EPA Makes Bold Move, Sets New Precedent by Designating PFOS and PFOA as Hazardous Substances

WASHINGTON, D.C. — The Environmental Protection Agency (EPA)'s designation of PFOA and PFOS as hazardous substances underscores the agency's commitment to addressing serious threats posed by per and polyfluoroalkyl substances (PFAS) chemicals to public health and the environment. The designation comes under the Comprehensive Environmental Response, Compensation, and Liability Act (CERCLA), commonly known as Superfund.


“Today's announcement is another momentous victory in the long fight to protect people and wildlife from PFAS,” said Rebecca Meuninck Great Lakes regional executive director at the National Wildlife Federation. “Many communities and wildlife in the Great Lakes region have been heavily impacted by these toxic chemicals and are overdue for the resources that this hazardous substance designation will provide them.”

“Today’s designation will ensure that more PFAS contaminated sites get cleaned up and that those responsible for the pollution can be held accountable for the cost,” said Jim Murphy, senior director of legal advocacy at the National Wildlife Federation. “It is imperative that we clean up existing PFAS contamination and stop PFAS at its source, before it threatens public health and wildlife by entering our drinking water and environment in the first place.”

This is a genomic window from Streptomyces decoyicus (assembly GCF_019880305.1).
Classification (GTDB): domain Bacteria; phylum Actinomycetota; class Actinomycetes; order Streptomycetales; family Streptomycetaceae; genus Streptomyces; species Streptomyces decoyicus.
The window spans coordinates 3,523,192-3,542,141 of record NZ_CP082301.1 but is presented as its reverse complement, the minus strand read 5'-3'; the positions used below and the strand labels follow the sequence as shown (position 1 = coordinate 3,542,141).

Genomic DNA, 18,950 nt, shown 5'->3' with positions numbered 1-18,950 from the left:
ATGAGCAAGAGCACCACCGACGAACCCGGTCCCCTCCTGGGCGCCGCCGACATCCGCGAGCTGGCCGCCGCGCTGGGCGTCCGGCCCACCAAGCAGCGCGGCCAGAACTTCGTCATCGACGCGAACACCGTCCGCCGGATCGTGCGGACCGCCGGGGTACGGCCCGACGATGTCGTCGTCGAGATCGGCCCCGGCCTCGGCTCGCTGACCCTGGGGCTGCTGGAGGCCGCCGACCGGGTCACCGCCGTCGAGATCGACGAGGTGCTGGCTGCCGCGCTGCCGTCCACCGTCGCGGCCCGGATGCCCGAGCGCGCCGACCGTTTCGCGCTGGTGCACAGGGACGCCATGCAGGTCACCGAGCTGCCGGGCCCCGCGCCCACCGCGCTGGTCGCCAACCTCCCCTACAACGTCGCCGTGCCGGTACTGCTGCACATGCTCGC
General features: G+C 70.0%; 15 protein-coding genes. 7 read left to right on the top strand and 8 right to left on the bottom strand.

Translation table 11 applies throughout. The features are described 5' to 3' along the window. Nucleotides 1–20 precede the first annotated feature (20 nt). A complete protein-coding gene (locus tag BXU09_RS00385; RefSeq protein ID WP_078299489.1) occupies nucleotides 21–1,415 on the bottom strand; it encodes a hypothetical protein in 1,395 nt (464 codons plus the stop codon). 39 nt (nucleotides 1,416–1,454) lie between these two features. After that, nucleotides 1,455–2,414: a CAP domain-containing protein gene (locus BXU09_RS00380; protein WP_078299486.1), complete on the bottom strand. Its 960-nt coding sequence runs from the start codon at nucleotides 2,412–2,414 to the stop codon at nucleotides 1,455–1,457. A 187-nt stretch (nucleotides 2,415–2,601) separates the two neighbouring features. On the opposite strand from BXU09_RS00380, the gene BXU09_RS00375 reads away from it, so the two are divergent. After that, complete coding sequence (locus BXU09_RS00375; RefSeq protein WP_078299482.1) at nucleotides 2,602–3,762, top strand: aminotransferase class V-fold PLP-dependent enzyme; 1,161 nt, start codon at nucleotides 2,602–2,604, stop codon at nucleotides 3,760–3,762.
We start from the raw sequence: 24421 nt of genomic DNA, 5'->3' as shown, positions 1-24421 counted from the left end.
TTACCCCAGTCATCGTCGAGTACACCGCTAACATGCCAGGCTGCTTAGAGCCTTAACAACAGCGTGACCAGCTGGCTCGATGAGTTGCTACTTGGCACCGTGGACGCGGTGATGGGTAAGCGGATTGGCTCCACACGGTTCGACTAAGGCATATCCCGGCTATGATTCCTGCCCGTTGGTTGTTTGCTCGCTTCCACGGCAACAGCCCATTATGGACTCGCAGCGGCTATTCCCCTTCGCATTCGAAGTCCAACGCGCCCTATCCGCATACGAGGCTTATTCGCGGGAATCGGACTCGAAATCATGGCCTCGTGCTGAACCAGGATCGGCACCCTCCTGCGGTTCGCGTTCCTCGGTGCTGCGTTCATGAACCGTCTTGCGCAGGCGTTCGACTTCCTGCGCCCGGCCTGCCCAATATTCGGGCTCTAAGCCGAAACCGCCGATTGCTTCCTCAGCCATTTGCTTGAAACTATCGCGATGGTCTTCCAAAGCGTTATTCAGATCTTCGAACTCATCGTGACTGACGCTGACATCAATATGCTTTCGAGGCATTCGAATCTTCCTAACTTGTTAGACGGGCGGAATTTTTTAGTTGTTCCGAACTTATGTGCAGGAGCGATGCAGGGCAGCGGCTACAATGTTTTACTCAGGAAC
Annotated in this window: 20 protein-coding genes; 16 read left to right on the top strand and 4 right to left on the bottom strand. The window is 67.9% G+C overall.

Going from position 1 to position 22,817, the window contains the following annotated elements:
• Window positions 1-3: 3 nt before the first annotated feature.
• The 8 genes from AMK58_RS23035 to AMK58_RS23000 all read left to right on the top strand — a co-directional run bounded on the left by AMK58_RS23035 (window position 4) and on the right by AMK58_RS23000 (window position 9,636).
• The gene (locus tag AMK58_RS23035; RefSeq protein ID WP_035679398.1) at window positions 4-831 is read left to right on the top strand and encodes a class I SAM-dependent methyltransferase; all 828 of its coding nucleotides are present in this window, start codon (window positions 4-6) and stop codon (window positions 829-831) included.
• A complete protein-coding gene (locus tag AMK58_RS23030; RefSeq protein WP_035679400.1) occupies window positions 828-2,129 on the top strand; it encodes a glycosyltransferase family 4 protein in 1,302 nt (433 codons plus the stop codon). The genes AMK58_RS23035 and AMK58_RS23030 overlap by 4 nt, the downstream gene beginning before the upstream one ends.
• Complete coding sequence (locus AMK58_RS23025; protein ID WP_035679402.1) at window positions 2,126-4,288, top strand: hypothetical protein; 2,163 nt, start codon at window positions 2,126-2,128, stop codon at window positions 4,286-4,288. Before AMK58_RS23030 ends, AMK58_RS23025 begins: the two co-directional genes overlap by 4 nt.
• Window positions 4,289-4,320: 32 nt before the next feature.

The designation of PFOA and PFOS as hazardous substances grants the EPA broader authority to respond to contamination incidents and hold responsible parties accountable for cleanup efforts. This designation enhances the EPA's ability to address environmental justice concerns, particularly in overburdened and underserved communities disproportionately impacted by PFOA and PFOS contamination. 


PFOA and PFOS, part of the group of PFAS chemicals commonly known as "forever chemicals," have been linked to severe health risks, including developmental impacts, certain cancers, and adverse effects on vital organs such as the heart and liver. These chemicals persist in the environment, move through soil and water, and thus pose challenges for containment and removal. 


Recognizing the urgent need for action, the EPA has taken significant steps under the Biden Administration to address PFOA and PFOS contamination.

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